New plastic threat to marine life

Are marine animals absorbing tiny plastic shards in the water?

Author: Pat
3rd February 2012
 

Tiny fibres of plastic are entering the food chain and threatening marine life.

A new study has found that so-called ‘microplastic’ fibres are shed by clothes during washing. These are then washed into the sewerage system and find their way into outfalls near urban areas.

And not surprisingly, these tiny plastic fibres are ending up in the stomachs of marine animals.

Microplastic fibres are described as less than 1mm across, so all kinds of small fish and shellfish are consuming them, where over time it builds up in the animal’s cells.

The concentration of microplastic fibres in the sea appeared to be greatest near to urban population centres, so the research team focused their efforts there.

US-based National Center for Ecological Analysis and Synthesis concluded that up to 1,900 microplastic fibres are shed by a single garment during each wash.

Samples were taken from 18 beaches worldwide including Australia, the UK, India and Singapore.

This depressing study suggests the threat from plastic oceans could be much smaller – yet much bigger at the same time – than previously thought.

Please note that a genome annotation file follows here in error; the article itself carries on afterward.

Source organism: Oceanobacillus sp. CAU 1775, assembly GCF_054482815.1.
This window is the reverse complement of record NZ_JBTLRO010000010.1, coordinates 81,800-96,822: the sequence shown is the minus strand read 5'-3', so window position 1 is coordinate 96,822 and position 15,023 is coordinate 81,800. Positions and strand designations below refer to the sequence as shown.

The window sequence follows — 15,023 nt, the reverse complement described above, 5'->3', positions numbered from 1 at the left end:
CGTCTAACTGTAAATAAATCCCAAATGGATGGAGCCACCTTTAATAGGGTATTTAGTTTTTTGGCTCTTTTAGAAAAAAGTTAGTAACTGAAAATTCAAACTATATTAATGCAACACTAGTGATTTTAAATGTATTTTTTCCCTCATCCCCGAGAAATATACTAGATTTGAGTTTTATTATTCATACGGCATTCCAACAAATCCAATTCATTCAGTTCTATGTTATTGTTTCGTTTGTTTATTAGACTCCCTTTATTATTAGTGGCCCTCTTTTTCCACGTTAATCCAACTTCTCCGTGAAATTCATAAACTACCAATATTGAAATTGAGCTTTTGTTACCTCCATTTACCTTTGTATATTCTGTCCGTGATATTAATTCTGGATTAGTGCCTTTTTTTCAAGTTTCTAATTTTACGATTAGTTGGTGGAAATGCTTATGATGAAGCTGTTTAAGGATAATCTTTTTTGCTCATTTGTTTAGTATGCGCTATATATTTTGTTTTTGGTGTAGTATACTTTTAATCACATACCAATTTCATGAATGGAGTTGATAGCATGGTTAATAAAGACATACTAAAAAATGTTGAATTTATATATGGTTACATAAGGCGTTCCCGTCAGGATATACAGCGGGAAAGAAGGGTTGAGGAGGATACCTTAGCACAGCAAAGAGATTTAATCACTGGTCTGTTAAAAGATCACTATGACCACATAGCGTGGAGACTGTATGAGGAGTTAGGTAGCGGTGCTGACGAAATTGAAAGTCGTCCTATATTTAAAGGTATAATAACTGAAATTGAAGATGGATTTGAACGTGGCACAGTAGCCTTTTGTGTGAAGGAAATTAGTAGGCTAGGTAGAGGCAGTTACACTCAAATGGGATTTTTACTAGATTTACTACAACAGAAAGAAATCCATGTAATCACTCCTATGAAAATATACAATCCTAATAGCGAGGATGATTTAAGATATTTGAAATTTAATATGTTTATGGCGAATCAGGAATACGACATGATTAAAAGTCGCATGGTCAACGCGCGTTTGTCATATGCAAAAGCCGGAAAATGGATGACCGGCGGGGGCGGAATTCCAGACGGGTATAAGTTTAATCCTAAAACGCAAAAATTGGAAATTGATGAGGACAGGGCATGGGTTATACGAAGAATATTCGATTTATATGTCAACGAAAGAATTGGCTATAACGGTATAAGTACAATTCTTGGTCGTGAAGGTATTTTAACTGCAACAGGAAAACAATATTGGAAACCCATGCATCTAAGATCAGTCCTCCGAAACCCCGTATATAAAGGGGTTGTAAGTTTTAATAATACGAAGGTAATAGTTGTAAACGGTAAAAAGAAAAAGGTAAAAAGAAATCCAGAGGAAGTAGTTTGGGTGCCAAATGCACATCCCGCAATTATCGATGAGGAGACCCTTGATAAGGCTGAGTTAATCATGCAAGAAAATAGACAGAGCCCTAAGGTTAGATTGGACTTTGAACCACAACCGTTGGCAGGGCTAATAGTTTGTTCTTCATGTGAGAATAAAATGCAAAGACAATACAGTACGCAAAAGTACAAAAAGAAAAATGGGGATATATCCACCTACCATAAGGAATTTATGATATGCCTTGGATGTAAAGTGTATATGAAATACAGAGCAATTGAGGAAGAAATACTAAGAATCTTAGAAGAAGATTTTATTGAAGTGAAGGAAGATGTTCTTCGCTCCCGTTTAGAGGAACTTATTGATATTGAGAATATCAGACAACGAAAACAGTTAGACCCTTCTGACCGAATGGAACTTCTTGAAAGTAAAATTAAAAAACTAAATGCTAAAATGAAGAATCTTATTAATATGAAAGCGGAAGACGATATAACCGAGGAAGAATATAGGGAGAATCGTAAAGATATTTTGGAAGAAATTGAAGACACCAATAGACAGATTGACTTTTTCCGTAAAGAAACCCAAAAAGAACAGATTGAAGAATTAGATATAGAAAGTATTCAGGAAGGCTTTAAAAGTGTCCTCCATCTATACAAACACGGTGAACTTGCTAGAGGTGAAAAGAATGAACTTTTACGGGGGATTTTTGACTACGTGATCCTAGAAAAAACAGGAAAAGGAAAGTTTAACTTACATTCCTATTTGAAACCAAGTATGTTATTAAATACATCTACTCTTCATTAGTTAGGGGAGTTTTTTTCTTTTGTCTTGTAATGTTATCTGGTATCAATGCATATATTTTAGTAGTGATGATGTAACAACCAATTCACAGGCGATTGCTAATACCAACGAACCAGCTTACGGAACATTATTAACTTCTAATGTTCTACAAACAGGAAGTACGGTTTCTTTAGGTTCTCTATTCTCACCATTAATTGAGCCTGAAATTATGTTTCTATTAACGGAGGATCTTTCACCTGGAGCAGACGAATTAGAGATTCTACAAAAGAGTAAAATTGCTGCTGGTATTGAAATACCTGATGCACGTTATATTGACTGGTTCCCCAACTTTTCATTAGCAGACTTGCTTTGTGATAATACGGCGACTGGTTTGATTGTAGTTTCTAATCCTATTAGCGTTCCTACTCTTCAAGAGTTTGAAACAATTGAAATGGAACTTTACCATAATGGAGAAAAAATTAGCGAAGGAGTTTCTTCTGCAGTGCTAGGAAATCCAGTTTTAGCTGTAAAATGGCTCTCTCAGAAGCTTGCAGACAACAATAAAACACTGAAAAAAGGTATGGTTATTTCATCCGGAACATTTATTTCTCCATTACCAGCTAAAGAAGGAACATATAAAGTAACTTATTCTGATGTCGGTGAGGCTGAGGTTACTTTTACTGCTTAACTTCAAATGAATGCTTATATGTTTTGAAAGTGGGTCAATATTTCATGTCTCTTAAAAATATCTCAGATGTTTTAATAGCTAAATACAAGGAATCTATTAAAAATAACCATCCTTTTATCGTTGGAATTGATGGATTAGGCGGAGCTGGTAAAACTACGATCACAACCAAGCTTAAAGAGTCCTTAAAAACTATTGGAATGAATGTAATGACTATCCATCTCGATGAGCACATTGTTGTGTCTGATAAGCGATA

MORE News
Captain Don Walsh of bathyscaphe Trieste fame

Captain Don Walsh Award for Ocean Exploration nominations open

Honours an individual for their outstanding, sustained, international contribution to marine exploration

Oceans S2 dive computer

Oceans S2 dive computer crowdfunding campaign launches

Up to five transmitters can communicate at a range of 15 metres apart

Picture of Elite Diving in the Red Sea

BSAC Egypt launches in Hurghada

The Red Sea offers a wealth of diving and training opportunities for British divers

Emperor Divers Covid Heroes

Emperor Divers launches ‘Covid Diver Heroes’ initiative

Nominate a hero for a free liveaboard trip

 
 
©2021 British Diver